The CLR is always a strongly-typed typesystem; it's built into the core of the runtime, and cannot be abridged or avoided in any way (except through some dangerous unmanaged code accessed through P/Invoke, requiring necessary CAS permissions). There is no notion of "weak typing" as in otherlanguages. But that doesn't stop the CLR (and JVM, among others) from providing the capability to interact with objects defined in this strongly-typed platform in a loosely-bound manner, through the Reflection APIs. Through Reflection, I can effectively defer all decisions about type-enforcement until runtime, gaining a certain measure of flexibility at the expense of compile-time assistance in proving program correctness.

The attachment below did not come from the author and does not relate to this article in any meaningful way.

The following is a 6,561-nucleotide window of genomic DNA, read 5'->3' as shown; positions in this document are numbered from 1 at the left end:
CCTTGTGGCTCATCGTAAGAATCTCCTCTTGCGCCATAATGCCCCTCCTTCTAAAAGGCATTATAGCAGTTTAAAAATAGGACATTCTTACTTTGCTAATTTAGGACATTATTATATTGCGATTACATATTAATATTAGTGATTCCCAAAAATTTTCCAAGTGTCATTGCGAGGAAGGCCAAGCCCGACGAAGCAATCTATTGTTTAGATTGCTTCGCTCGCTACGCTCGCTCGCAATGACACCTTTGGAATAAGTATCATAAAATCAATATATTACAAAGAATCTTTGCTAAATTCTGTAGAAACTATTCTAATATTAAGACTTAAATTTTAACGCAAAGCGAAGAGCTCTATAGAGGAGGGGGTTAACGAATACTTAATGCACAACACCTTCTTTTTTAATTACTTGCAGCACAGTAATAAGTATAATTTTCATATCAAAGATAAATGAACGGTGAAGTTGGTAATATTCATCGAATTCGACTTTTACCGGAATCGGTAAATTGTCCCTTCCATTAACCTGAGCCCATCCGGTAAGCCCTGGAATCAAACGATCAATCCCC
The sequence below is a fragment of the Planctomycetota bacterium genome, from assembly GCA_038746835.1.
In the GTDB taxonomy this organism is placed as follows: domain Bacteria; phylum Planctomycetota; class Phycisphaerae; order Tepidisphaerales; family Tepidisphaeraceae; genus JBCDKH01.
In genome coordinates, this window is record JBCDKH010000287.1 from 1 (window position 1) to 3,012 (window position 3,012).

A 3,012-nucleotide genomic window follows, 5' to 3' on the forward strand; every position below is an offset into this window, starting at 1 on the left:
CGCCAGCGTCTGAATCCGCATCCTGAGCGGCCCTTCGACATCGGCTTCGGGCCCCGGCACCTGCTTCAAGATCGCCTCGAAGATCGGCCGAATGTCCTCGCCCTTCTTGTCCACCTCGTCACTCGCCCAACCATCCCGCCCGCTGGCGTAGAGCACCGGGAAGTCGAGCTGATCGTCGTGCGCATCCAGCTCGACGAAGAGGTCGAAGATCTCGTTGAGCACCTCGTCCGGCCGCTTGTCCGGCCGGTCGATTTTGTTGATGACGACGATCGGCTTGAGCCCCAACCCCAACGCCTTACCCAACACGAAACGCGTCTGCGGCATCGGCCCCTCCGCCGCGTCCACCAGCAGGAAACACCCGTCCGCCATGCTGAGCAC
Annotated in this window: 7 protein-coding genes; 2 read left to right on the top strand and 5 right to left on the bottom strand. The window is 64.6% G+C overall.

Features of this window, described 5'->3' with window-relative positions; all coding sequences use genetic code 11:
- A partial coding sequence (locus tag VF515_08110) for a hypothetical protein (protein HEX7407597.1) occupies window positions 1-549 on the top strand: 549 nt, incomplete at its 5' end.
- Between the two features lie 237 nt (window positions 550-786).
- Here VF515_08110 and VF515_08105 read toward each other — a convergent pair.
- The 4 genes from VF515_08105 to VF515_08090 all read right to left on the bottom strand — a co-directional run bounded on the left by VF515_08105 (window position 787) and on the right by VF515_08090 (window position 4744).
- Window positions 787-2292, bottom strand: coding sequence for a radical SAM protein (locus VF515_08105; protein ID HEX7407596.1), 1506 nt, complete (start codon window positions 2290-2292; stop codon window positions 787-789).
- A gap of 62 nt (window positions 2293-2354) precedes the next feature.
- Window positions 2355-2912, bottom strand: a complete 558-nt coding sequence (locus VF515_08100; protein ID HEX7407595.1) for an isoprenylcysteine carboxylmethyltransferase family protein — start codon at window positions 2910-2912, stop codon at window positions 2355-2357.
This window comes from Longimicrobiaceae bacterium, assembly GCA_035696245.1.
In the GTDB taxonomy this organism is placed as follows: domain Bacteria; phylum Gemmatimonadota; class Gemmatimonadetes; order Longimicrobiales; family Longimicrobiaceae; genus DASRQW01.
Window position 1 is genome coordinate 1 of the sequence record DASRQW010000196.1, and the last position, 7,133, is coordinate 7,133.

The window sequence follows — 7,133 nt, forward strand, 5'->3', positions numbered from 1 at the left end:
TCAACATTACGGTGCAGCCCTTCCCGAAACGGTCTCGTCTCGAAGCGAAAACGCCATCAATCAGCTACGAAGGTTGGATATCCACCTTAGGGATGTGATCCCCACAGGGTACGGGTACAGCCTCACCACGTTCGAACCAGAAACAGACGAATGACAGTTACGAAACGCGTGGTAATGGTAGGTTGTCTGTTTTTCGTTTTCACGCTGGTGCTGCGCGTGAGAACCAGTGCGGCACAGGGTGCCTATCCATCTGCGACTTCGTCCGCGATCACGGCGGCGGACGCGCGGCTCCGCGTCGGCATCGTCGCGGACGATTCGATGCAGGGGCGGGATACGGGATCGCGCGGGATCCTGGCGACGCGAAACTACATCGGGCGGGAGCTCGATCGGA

- Dynamic Typiing != weak typing. For instance, C++ is statically, but weakly typed. Python and Smalltalk are dynamically, but strongly typed.
- Flexibility at the expense of runtime correctness? You mean I've never seen a Null Pointer Exception in Java?